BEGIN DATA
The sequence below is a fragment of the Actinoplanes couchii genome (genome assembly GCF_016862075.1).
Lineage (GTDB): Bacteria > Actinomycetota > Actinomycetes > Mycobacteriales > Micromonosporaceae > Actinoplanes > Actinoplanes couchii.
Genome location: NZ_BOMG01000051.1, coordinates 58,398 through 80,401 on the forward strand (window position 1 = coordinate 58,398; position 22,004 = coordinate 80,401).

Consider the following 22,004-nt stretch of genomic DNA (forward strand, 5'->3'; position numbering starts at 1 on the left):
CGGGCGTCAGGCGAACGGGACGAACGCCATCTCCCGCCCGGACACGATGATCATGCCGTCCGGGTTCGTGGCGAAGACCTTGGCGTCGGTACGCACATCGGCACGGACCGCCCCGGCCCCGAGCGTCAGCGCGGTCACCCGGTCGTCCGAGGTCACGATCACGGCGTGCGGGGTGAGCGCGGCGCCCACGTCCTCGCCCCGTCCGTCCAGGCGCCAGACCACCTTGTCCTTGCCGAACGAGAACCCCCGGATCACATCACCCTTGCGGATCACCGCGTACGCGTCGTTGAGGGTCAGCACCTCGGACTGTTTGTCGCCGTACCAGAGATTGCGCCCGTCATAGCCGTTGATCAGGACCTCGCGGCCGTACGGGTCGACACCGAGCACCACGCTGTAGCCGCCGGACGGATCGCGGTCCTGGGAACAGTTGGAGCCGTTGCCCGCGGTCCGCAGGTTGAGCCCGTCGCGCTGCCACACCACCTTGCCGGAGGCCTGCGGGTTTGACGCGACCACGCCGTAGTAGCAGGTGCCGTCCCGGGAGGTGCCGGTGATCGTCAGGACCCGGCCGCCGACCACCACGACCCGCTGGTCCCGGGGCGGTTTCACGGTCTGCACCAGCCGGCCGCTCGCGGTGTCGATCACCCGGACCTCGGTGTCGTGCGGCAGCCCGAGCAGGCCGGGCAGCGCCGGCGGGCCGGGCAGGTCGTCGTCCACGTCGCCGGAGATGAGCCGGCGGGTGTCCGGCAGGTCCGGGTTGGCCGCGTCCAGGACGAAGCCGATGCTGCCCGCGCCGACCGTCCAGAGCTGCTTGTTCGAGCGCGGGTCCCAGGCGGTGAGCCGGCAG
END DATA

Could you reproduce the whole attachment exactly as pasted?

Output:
The sequence below is a fragment of the Actinoplanes couchii genome (genome assembly GCF_016862075.1).
Lineage (GTDB): Bacteria > Actinomycetota > Actinomycetes > Mycobacteriales > Micromonosporaceae > Actinoplanes > Actinoplanes couchii.
Genome location: NZ_BOMG01000051.1, coordinates 58,398 through 80,401 on the forward strand (window position 1 = coordinate 58,398; position 22,004 = coordinate 80,401).

Consider the following 22,004-nt stretch of genomic DNA (forward strand, 5'->3'; position numbering starts at 1 on the left):
CGGGCGTCAGGCGAACGGGACGAACGCCATCTCCCGCCCGGACACGATGATCATGCCGTCCGGGTTCGTGGCGAAGACCTTGGCGTCGGTACGCACATCGGCACGGACCGCCCCGGCCCCGAGCGTCAGCGCGGTCACCCGGTCGTCCGAGGTCACGATCACGGCGTGCGGGGTGAGCGCGGCGCCCACGTCCTCGCCCCGTCCGTCCAGGCGCCAGACCACCTTGTCCTTGCCGAACGAGAACCCCCGGATCACATCACCCTTGCGGATCACCGCGTACGCGTCGTTGAGGGTCAGCACCTCGGACTGTTTGTCGCCGTACCAGAGATTGCGCCCGTCATAGCCGTTGATCAGGACCTCGCGGCCGTACGGGTCGACACCGAGCACCACGCTGTAGCCGCCGGACGGATCGCGGTCCTGGGAACAGTTGGAGCCGTTGCCCGCGGTCCGCAGGTTGAGCCCGTCGCGCTGCCACACCACCTTGCCGGAGGCCTGCGGGTTTGACGCGACCACGCCGTAGTAGCAGGTGCCGTCCCGGGAGGTGCCGGTGATCGTCAGGACCCGGCCGCCGACCACCACGACCCGCTGGTCCCGGGGCGGTTTCACGGTCTGCACCAGCCGGCCGCTCGCGGTGTCGATCACCCGGACCTCGGTGTCGTGCGGCAGCCCGAGCAGGCCGGGCAGCGCCGGCGGGCCGGGCAGGTCGTCGTCCACGTCGCCGGAGATGAGCCGGCGGGTGTCCGGCAGGTCCGGGTTGGCCGCGTCCAGGACGAAGCCGATGCTGCCCGCGCCGACCGTCCAGAGCTGCTTGTTCGAGCGCGGGTCCCAGGCGGTGAGCCGGCAG